The band’s CBS debut Sin After Sin is released in April 1977. Featuring a cover of Joan Baez’s “Diamonds And Rust,” it is their first album to crack the UK Top 25. It is also the first time the band receive royalties, and K.K. Downing finally buys himself his first car at age 26. They ask Phillips to join full-time; he declines as he was already in one band with Jack Bruce (Cream). On Glover’s suggestion Les Binks auditions and is hired immediately when Priest realizes he plays double kick like Phillips. Their first world tour follows shortly after. It includes their first-ever U.S. tour, culminating with two dates with Led Zeppelin at San Francisco’s Day At The Green festival.
With a solidified line-up, Priest releases their second CBS album, Stained Class, in early 1978. Still mistakenly referred to by many as “Stained Glass” to this day, the album starts out with the (by ’78 standards) “Exciter,” a song that can be clearly seen as an early precursor to the thrash metal explosion of the mid-‘80s, and also includes the classic “Beyond The Realms Of Death.” Upon CBS’s suggestion, the band records a cover of Spooky Tooth’s “Better By You, Better Than Me.” It is a decision that will come back and almost destroy the band nearly a decade later. Gull issues their first of many compilations of the band’s early material as Best Of Judas Priest to cash in on the band’s growing popularity. The album is not approved by the band or their management, but there is little they can do to oppose it except ask the general public to not purchase it.
Settling into an album-per-year cycle, their next release is a bit of an anomaly in the Priest catalogue, albeit one that heralds another major change for the band. Although released in Europe and Japan under the title Killing Machine in late 1978, when finally released in North America early the next year it is renamed Hell Bent For Leather and it contains yet another record company-demanded cover song for radio. This time they cover Fleetwood Mac’s “The Green Manalishi,” which remains a live favourite to this day along with the album’s U.S. title track. The other major change that occurs with the record is the group’s decision to adopt the new stage wear that singer Rob Halford has been suggesting — all black leather. While it is still nearly a decade before he would openly announce it, those close to the band know that the flamboyant singer is gay. Halford thinks the S&M-styled leather look would be perfect on stage, portraying strong masculinity to go along with their tough-as-nails brand of metal. Up until this point they don’t really have much in the way of stage clothes, simply playing in jeans and t-shirts (or, in the early years, satins and bell-bottoms), but the switch to leather helps reinforce the band’s image. They still dress in leathers on stage to this day, although after being called out on it by PETA in 2002 (and asked to change the name of this record) they claim it has always been “imitation” leather.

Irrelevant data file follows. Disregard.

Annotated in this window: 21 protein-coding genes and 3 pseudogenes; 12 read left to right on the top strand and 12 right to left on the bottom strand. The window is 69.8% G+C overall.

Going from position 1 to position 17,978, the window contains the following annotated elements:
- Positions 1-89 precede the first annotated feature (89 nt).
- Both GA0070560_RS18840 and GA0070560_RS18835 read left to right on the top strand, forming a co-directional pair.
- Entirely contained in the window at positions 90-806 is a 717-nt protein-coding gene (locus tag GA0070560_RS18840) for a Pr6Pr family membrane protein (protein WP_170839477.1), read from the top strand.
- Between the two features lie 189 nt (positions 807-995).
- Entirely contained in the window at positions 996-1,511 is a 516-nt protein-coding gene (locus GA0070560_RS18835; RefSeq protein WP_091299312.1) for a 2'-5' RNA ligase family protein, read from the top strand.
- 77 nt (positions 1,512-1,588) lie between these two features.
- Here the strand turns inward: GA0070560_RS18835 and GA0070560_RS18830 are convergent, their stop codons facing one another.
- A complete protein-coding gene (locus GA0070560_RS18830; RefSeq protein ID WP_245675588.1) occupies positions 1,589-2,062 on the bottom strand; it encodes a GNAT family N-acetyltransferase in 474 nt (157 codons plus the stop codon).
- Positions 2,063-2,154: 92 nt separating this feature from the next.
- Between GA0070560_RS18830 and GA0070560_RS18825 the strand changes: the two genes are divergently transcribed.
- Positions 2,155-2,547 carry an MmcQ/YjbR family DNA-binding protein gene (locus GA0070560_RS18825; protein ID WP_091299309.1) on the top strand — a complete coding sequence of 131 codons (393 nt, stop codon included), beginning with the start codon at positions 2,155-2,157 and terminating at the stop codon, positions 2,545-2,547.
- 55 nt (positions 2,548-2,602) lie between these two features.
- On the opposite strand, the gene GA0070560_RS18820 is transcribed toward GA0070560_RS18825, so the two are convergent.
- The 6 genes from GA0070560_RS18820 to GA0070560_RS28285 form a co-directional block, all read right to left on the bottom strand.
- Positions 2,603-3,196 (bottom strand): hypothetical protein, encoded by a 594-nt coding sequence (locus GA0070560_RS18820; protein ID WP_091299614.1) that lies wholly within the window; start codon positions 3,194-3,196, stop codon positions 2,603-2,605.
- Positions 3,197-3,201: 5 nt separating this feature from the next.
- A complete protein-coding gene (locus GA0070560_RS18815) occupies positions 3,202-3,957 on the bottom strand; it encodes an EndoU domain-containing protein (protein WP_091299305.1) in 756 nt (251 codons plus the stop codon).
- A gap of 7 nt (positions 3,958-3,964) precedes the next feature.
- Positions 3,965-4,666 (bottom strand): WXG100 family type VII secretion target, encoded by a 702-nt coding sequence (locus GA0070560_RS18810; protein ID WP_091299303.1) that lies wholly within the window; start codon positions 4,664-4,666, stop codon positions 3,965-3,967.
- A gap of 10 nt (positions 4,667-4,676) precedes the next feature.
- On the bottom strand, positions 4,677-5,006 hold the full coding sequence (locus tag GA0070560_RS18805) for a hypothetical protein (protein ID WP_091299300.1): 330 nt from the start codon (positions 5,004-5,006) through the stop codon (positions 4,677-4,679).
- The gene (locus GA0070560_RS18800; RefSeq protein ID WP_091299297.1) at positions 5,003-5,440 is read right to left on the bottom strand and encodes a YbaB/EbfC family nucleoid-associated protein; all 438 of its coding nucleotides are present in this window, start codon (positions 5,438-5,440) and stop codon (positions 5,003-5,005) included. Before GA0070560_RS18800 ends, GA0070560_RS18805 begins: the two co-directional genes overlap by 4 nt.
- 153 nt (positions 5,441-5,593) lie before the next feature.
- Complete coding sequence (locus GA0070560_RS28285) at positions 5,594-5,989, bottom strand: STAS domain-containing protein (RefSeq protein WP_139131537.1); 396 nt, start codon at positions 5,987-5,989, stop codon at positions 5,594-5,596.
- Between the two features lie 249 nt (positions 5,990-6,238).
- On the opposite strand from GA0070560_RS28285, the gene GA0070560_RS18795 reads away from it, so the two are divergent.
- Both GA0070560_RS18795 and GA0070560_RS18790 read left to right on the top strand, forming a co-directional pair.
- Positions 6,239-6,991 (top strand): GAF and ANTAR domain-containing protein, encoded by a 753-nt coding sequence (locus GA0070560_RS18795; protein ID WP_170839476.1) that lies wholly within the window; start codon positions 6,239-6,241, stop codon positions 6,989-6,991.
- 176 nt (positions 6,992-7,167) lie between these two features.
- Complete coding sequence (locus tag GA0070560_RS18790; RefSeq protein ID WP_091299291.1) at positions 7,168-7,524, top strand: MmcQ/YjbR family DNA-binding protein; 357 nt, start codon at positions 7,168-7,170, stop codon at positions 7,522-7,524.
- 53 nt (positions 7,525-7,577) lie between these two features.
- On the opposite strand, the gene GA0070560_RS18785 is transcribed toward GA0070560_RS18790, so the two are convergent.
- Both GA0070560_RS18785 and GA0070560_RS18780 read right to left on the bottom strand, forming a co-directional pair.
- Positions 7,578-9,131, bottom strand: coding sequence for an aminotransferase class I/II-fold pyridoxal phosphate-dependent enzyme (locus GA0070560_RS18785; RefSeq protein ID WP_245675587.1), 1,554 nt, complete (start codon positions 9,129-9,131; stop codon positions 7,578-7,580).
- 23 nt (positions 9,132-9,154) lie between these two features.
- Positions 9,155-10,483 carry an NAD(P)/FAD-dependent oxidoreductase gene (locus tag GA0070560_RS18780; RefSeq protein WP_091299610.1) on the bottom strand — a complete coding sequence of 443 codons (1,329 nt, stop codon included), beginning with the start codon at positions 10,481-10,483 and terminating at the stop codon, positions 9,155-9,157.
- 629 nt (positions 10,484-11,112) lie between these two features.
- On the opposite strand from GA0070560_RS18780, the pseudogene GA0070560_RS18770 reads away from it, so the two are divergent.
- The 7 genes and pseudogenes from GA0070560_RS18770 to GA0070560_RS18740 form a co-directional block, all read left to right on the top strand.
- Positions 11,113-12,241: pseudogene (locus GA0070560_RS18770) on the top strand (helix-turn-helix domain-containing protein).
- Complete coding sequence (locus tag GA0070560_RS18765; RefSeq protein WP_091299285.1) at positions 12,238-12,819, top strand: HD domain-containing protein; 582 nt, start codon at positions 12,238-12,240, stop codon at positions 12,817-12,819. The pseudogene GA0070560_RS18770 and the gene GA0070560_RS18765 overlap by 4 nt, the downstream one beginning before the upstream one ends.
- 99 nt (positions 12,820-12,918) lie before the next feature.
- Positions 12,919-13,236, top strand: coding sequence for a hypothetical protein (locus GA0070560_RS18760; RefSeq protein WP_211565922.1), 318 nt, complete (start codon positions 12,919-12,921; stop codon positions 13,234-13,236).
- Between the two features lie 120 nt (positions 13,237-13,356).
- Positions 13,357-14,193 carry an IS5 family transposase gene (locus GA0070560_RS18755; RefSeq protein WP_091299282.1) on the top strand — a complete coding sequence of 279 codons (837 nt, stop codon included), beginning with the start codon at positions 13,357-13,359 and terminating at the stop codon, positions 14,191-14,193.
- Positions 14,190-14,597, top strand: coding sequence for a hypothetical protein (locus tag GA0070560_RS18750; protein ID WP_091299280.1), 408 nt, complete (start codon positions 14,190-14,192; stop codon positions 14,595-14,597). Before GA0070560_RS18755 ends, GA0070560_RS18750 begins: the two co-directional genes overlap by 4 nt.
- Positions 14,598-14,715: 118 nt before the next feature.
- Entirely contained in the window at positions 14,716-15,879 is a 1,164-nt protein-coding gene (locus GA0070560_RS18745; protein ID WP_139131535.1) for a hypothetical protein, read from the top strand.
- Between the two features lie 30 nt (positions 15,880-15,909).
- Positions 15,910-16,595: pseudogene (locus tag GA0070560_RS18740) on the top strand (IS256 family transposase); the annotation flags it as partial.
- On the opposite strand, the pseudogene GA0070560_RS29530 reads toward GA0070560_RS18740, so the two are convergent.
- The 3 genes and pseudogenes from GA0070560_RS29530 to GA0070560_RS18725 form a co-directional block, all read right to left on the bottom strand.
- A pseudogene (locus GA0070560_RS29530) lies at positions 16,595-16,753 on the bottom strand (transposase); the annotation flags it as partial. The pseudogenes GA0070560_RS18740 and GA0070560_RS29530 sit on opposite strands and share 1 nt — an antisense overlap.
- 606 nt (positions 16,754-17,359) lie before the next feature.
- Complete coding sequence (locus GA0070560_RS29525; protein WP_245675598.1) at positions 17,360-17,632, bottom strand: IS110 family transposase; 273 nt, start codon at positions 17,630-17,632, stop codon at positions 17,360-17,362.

The most striking thing one notices about the band’s first live album, Unleashed in The East, released later that same year, is the band’s new leather-upped image. Recorded live in Japan earlier that year, it is their first to be produced by Tom Allom, who plays a big part in the more commercial, successful albums to come. Unlike most standard live rock double albums of the time, the band put together a tight nine-song effort — except in Japan, where it was released as Priest In The East with a bonus three-song EP. Some listeners accuse them of studio doctoring because the Japanese crowd is so quiet.